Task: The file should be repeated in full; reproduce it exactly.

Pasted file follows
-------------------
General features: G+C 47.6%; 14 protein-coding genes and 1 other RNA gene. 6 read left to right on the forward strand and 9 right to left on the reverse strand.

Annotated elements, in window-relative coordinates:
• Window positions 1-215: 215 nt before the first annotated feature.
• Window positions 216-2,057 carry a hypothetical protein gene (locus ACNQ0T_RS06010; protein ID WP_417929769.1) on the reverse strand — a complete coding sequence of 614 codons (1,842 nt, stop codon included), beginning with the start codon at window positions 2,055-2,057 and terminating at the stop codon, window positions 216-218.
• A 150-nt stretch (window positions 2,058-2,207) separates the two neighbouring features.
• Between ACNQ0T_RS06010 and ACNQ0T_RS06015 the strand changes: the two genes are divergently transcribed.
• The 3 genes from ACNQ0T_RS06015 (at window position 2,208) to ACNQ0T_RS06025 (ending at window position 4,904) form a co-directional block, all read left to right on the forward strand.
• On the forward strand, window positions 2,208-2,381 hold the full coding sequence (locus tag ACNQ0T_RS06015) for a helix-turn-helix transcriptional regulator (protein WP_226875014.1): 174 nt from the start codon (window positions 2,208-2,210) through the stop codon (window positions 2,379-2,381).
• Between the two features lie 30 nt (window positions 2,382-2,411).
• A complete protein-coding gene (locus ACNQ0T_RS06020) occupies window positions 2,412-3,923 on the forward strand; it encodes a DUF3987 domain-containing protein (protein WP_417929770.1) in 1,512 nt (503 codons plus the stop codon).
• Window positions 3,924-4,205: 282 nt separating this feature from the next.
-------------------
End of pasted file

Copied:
General features: G+C 47.6%; 14 protein-coding genes and 1 other RNA gene. 6 read left to right on the forward strand and 9 right to left on the reverse strand.

Annotated elements, in window-relative coordinates:
• Window positions 1-215: 215 nt before the first annotated feature.
• Window positions 216-2,057 carry a hypothetical protein gene (locus ACNQ0T_RS06010; protein ID WP_417929769.1) on the reverse strand — a complete coding sequence of 614 codons (1,842 nt, stop codon included), beginning with the start codon at window positions 2,055-2,057 and terminating at the stop codon, window positions 216-218.
• A 150-nt stretch (window positions 2,058-2,207) separates the two neighbouring features.
• Between ACNQ0T_RS06010 and ACNQ0T_RS06015 the strand changes: the two genes are divergently transcribed.
• The 3 genes from ACNQ0T_RS06015 (at window position 2,208) to ACNQ0T_RS06025 (ending at window position 4,904) form a co-directional block, all read left to right on the forward strand.
• On the forward strand, window positions 2,208-2,381 hold the full coding sequence (locus tag ACNQ0T_RS06015) for a helix-turn-helix transcriptional regulator (protein WP_226875014.1): 174 nt from the start codon (window positions 2,208-2,210) through the stop codon (window positions 2,379-2,381).
• Between the two features lie 30 nt (window positions 2,382-2,411).
• A complete protein-coding gene (locus ACNQ0T_RS06020) occupies window positions 2,412-3,923 on the forward strand; it encodes a DUF3987 domain-containing protein (protein WP_417929770.1) in 1,512 nt (503 codons plus the stop codon).
• Window positions 3,924-4,205: 282 nt separating this feature from the next.